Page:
The Mysterious Bear-Beast of Afula
The last few posts were pretty heavy, so here's something a little lighter. At least, it's light in retrospect; while it was happening, I feared that something inexplicable was going on with the universe.
Earlier today, I was involved in an online discussion about a photo of a "dead deer" found outside Ramat Beit Shemesh. I pointed out that the animal had been misidentified and it was actually a gazelle. Meanwhile, someone mentioned that their son had just come back from a hike near Afula, where he saw a dead bear in a sack by the side of the road.
A dead bear?!
This was clearly impossible. The last bear in Israel was killed 101 years ago, in 1917. There are a few bears in zoos, but they wouldn't be lying in a sack by the side of the road.
But the person insisted that this was for real. He added that his son had taken a photo of the bear, and he shared it:
As soon as I saw the photo, I laughed. That was no bear! Although it had certain similarities to a bear. It was obviously the animal that was called arktomys, "bear-mouse" in Latin, due to its rough similarities to a bear. It was a hyrax, the very animal mentioned in last week's Torah reading (or this week's, if you live outside of Israel).
There was no mistaking it. Brown fur. Pointy snout. Very small ears. Short, stocky legs. The hyrax is the only animal in Israel that matches all those characteristics. My wife saw the picture, and said, "Oh, that's a hyrax." Even my youngest child, age five, who wandered into my office and saw the photo, instantly said "Hey, look at that hyrax!" I pointed this out to the people in the online discussion.
Before we proceed, here are some photos of hyraxes:
You see? Pointy nose, small ears, short stocky legs. All distinctive features of a hyrax.
"But the animal in the photo is huge!" said someone. "That's a bag used in construction, and they are one cubic meter in size!"
Well, that was impossible. So obviously there must be smaller bags that are of the same style. Sure enough, we consulted someone in construction, and he said that while most bags of that type are a cubic meter, there are some that are smaller.
Or so I thought.
Because then someone pointed out the Coca-Cola bottle top.
It's at the bottom right of the picture. And when I noticed it, I was stunned.
Can you see the problem?
A Coca-Cola bottle top is only about an inch wide. That would make the hyrax in this picture absolutely huge! A hyrax is only around eighteen inches in length, maximum twenty, but the one in this picture would be about three or four feet long!
That was impossible. Completely impossible. There are no mutant giant hyraxes. This was Afula, not Dimona.
So what on earth was going on? Was it some sort of optical illusion? Was this a prank? I felt like I was in an episode of The X-Files.
The best guess that I had was that the ground was sloping down to the right in some kind of way that meant that the bottle top was much further away than it looked. I showed it to a colleague at The Biblical Museum of Natural History and he suggested that it was a combination of a rare outsize hyrax together with an optical illusion caused by the slope of the ground near the bottle-top. I decided to send the picture to a friend of mine at the Israel Nature and Parks Authority for his input.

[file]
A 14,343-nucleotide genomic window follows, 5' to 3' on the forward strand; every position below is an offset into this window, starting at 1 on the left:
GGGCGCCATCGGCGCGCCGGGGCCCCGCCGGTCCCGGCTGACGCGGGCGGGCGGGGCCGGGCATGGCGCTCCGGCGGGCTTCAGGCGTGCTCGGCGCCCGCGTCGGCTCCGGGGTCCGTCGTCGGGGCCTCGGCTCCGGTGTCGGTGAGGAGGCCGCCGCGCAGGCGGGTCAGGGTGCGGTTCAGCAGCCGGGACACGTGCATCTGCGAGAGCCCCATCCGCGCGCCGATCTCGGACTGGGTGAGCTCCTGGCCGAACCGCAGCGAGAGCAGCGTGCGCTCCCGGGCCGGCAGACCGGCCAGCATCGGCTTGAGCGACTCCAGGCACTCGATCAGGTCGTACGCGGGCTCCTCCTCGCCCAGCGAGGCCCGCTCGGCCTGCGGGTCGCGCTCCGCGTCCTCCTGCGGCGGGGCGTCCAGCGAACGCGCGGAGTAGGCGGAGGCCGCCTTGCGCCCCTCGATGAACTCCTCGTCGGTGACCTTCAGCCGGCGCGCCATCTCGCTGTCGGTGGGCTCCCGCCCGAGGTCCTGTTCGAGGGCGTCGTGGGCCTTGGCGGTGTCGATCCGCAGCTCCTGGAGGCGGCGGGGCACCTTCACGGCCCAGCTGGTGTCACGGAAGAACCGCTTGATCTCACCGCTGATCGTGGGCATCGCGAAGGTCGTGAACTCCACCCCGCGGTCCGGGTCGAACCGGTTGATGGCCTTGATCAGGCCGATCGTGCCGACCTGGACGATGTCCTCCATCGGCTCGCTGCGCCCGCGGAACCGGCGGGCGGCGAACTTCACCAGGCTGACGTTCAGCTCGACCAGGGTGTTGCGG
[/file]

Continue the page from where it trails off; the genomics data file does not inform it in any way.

A while later, he got back to me. He said that the picture was indeed very confusing. But after discussing it with several colleagues at the Nature and Parks Authority, he had the answer.
It's a cow.
Now, this answer initially seemed preposterous! Cows don't have pointy noises. Cows don't have short ears. Cows don't have short, stocky legs.
However, if you examine the picture again, and add some insights, you can see how there was an extraordinary confluence of bizarre factors that made a young cow look exactly like a hyrax.
Let's start with the ears. Cows have big ears, not small ears. However, my friend argued that its ears were probably chewed off by jackals.
What about the short, stocky legs? Well, once you posit that it is a cow, then you can see how the legs could theoretically be much longer, with the lower part of the leg concealed inside the bag.
What about the pointy snout? It has a lot of flies around it. If you look very carefully and use some imagination, you can see how it could be a broad snout which only looks pointy because of the way that the flies were positioned when the photo was taken.
Is all this too far-fetched? Well, before deciding that something is implausible, you have to weigh it up in light of the alternatives. It's much less far-fetched than positing that there is a bear or a giant mutant hyrax near Afula!
Shabbat Shalom! As you hear/read the Torah portion about hyraxes, non-kosher birds, and the shemonah sheratzim, remember that you can see and learn about these animals at The Biblical Museum of Natural History!